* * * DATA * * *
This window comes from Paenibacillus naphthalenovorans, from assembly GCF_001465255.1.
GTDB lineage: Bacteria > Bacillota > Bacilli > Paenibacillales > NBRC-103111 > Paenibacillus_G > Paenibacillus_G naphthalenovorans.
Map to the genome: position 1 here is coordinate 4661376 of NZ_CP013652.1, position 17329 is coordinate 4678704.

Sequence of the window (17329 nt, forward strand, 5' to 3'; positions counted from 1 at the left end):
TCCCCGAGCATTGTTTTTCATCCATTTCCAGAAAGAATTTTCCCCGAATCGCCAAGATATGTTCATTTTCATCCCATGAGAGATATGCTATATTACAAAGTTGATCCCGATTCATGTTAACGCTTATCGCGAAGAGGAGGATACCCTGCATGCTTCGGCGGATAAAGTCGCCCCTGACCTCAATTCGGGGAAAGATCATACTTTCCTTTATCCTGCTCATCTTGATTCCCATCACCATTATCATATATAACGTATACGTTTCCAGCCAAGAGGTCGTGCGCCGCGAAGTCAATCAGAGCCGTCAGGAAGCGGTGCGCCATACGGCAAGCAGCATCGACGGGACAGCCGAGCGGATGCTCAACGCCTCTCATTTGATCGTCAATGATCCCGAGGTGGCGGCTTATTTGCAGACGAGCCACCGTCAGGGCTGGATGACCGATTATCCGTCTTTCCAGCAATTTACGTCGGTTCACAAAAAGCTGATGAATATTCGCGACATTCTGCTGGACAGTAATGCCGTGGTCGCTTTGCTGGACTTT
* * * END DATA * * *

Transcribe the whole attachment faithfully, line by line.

This window comes from Paenibacillus naphthalenovorans, from assembly GCF_001465255.1.
GTDB lineage: Bacteria > Bacillota > Bacilli > Paenibacillales > NBRC-103111 > Paenibacillus_G > Paenibacillus_G naphthalenovorans.
Map to the genome: position 1 here is coordinate 4661376 of NZ_CP013652.1, position 17329 is coordinate 4678704.

Sequence of the window (17329 nt, forward strand, 5' to 3'; positions counted from 1 at the left end):
TCCCCGAGCATTGTTTTTCATCCATTTCCAGAAAGAATTTTCCCCGAATCGCCAAGATATGTTCATTTTCATCCCATGAGAGATATGCTATATTACAAAGTTGATCCCGATTCATGTTAACGCTTATCGCGAAGAGGAGGATACCCTGCATGCTTCGGCGGATAAAGTCGCCCCTGACCTCAATTCGGGGAAAGATCATACTTTCCTTTATCCTGCTCATCTTGATTCCCATCACCATTATCATATATAACGTATACGTTTCCAGCCAAGAGGTCGTGCGCCGCGAAGTCAATCAGAGCCGTCAGGAAGCGGTGCGCCATACGGCAAGCAGCATCGACGGGACAGCCGAGCGGATGCTCAACGCCTCTCATTTGATCGTCAATGATCCCGAGGTGGCGGCTTATTTGCAGACGAGCCACCGTCAGGGCTGGATGACCGATTATCCGTCTTTCCAGCAATTTACGTCGGTTCACAAAAAGCTGATGAATATTCGCGACATTCTGCTGGACAGTAATGCCGTGGTCGCTTTGCTGGACTTT